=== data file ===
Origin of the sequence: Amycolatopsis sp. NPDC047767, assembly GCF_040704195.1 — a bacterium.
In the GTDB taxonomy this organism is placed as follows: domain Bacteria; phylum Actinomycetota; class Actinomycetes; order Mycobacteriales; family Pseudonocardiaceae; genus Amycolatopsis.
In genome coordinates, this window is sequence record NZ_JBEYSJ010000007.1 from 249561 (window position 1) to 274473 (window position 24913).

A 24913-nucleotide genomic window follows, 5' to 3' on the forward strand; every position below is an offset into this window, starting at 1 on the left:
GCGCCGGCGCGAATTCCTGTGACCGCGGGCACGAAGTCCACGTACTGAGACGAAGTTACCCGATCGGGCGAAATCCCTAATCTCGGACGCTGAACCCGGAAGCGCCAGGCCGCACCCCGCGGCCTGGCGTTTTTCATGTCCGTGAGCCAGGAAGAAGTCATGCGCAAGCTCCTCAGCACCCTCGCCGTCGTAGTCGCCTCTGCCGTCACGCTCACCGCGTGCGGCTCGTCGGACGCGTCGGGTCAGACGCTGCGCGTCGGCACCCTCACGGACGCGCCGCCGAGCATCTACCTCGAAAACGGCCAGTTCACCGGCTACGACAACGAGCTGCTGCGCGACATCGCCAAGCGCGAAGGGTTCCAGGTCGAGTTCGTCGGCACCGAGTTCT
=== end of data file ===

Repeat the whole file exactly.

Origin of the sequence: Amycolatopsis sp. NPDC047767, assembly GCF_040704195.1 — a bacterium.
In the GTDB taxonomy this organism is placed as follows: domain Bacteria; phylum Actinomycetota; class Actinomycetes; order Mycobacteriales; family Pseudonocardiaceae; genus Amycolatopsis.
In genome coordinates, this window is sequence record NZ_JBEYSJ010000007.1 from 249561 (window position 1) to 274473 (window position 24913).

A 24913-nucleotide genomic window follows, 5' to 3' on the forward strand; every position below is an offset into this window, starting at 1 on the left:
GCGCCGGCGCGAATTCCTGTGACCGCGGGCACGAAGTCCACGTACTGAGACGAAGTTACCCGATCGGGCGAAATCCCTAATCTCGGACGCTGAACCCGGAAGCGCCAGGCCGCACCCCGCGGCCTGGCGTTTTTCATGTCCGTGAGCCAGGAAGAAGTCATGCGCAAGCTCCTCAGCACCCTCGCCGTCGTAGTCGCCTCTGCCGTCACGCTCACCGCGTGCGGCTCGTCGGACGCGTCGGGTCAGACGCTGCGCGTCGGCACCCTCACGGACGCGCCGCCGAGCATCTACCTCGAAAACGGCCAGTTCACCGGCTACGACAACGAGCTGCTGCGCGACATCGCCAAGCGCGAAGGGTTCCAGGTCGAGTTCGTCGGCACCGAGTTCT